This second part to the previous post will look at an example of mind mapping an evaporating cloud diagram. I’ll begin with uncovering a conflict to achieving a goal then examining the underlying assumptions to find the bad premise.
Uncovering Conflicts with a Current Reality Mind Map
One of the techniques introduced in Goldratt’s Thinking Process is constructing a Current Reality Tree (CRT), which shows how a goal depends on necessary requirements which may have their own prerequisites. As an example, consider the following (simplified) CRT for profitable products:
Since we’re using a mind map as a drawing tool, the usual CRT arrows are missing, but the interpretation is the same: child nodes are conditions that if met then result in the parent node. For example, if our “design is flexible” and we have “rapid customer feedback” then we will achieve “fast time-to-market”. A full-blown analysis would, no doubt, have other necessary requirements (like “good execution”).
In the above example the contradiction of a flexible and frozen design is highlighted. This is a source of conflict that can impede progress towards the goal.
Check Your Premises
The next step is to extract the Evaporating Cloud and list the underlying assumptions. The contradiction exists because at least one of the assumptions is wrong.
Here’s the new mind map:
Some further thought will uncover more assumptions, but all we need now is to find a few bad ones. Some questionable assumptions are:
- “Changing designs cause havoc in the supply chain”- What’s missing that can alleviate this problem?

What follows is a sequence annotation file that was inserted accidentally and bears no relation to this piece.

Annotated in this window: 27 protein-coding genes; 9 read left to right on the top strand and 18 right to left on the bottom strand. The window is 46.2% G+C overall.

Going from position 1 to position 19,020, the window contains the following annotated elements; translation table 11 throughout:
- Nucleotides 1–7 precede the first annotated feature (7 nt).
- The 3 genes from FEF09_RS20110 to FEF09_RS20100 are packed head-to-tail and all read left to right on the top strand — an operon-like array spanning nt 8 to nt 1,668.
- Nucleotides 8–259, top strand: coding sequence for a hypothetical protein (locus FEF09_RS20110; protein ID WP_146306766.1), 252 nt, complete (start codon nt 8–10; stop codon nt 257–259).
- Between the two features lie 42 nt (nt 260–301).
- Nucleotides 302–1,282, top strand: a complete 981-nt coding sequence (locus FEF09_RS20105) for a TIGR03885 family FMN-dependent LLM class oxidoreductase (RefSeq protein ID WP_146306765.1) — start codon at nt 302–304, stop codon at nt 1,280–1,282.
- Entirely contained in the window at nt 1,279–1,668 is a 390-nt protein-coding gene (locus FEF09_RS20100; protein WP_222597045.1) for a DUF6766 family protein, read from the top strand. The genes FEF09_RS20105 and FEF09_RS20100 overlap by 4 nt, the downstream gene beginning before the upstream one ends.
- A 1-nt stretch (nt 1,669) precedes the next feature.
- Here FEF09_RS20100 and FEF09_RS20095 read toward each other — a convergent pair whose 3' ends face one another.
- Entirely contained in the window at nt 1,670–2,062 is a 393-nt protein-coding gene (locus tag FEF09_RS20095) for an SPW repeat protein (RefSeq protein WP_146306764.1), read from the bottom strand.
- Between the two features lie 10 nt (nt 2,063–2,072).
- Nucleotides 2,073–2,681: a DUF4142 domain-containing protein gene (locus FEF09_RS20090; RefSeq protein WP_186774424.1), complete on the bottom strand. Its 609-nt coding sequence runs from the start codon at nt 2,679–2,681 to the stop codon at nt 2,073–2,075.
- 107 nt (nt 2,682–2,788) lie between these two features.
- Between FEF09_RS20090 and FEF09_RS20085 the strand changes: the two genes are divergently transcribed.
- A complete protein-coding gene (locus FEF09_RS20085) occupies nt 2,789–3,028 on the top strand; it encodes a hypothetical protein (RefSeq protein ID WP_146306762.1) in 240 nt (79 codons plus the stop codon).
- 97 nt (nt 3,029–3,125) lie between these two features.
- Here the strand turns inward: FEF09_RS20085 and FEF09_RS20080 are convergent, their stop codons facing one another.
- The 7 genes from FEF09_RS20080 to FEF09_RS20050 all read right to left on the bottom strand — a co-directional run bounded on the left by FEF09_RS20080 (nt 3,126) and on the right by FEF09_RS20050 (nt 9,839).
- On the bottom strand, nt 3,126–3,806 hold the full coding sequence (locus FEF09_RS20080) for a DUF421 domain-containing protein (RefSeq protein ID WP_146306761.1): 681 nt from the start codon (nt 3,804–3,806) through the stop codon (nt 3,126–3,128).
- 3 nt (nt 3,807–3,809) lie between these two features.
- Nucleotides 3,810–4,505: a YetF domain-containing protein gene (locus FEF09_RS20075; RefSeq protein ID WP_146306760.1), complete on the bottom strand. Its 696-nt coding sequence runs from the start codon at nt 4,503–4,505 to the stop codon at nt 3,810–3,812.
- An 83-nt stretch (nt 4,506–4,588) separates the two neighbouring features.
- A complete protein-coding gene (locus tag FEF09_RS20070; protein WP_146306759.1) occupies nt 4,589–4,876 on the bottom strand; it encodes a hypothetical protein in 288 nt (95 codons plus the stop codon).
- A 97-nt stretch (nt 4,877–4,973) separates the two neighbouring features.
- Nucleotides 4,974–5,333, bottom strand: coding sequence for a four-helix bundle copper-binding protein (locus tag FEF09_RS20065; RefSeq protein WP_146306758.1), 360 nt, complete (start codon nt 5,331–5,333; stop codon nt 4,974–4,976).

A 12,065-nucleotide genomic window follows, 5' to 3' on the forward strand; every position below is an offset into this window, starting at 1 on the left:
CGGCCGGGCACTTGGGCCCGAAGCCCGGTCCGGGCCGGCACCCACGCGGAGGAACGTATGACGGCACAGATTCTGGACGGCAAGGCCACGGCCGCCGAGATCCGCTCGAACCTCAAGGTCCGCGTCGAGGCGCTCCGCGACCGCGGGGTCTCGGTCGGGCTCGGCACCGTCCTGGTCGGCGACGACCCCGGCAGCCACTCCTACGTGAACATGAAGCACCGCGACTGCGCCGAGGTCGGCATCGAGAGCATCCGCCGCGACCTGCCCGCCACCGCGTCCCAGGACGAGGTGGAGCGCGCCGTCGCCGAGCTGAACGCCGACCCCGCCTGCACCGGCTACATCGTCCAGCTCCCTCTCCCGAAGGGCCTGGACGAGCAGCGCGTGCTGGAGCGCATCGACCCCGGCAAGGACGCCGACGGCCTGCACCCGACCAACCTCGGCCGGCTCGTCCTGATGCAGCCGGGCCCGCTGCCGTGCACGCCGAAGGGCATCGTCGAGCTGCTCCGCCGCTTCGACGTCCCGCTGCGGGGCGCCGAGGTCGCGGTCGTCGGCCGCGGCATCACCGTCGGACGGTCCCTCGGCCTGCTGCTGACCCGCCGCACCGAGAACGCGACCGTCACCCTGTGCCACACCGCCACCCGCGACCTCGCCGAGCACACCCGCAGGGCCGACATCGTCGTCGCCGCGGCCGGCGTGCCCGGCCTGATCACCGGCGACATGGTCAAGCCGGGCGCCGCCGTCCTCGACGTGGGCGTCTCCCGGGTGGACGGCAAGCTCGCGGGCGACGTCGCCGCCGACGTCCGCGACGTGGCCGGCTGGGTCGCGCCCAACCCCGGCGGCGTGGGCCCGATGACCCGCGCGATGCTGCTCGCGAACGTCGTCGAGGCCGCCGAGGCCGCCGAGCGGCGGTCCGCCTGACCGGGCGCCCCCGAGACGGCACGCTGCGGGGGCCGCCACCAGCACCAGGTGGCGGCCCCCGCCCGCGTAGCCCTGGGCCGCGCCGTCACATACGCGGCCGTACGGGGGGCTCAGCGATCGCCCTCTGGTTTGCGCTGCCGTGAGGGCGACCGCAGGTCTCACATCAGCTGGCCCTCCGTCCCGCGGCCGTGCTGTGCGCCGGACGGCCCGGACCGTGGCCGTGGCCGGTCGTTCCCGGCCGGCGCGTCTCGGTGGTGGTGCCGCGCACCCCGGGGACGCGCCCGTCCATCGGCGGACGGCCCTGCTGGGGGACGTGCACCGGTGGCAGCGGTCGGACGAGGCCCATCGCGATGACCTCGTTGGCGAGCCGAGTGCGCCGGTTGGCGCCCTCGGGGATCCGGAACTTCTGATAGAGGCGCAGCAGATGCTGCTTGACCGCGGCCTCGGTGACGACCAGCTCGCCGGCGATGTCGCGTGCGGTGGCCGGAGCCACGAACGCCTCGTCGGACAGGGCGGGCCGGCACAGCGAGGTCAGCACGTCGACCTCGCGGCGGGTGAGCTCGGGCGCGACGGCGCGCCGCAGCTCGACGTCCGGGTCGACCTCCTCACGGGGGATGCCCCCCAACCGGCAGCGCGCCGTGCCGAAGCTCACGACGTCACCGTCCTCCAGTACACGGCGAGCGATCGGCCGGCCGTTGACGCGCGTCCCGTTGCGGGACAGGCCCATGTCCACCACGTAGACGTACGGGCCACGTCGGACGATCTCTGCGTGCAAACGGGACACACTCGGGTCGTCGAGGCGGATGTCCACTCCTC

- “Need to scale the supply chain now”- Really? Are we sure we have a product customers want?
Inject New Requirements
The above questions lead to adding (“injecting” in TOC-speak) two new requirements to fix the bad assumptions:
- Supply chain disruption can be minimized with a good change control process that clarifies effective dates, disposition of inventory, and build schedules.
- Don’t scale the supply chain until the demand for the product is validated
Once these requirements have been added, you should go back a see if they create any new conflicts that need resolving.
But That Was Obvious, Right?
Well, maybe- but notice that many organizations have exactly this conflict of missions between product development (want maximum variation) and manufacturing (want no variation). If even this simplified example raised this, there is plenty of room for (continuous) improvement in real life!
I’m interested to see any applications you may care to share…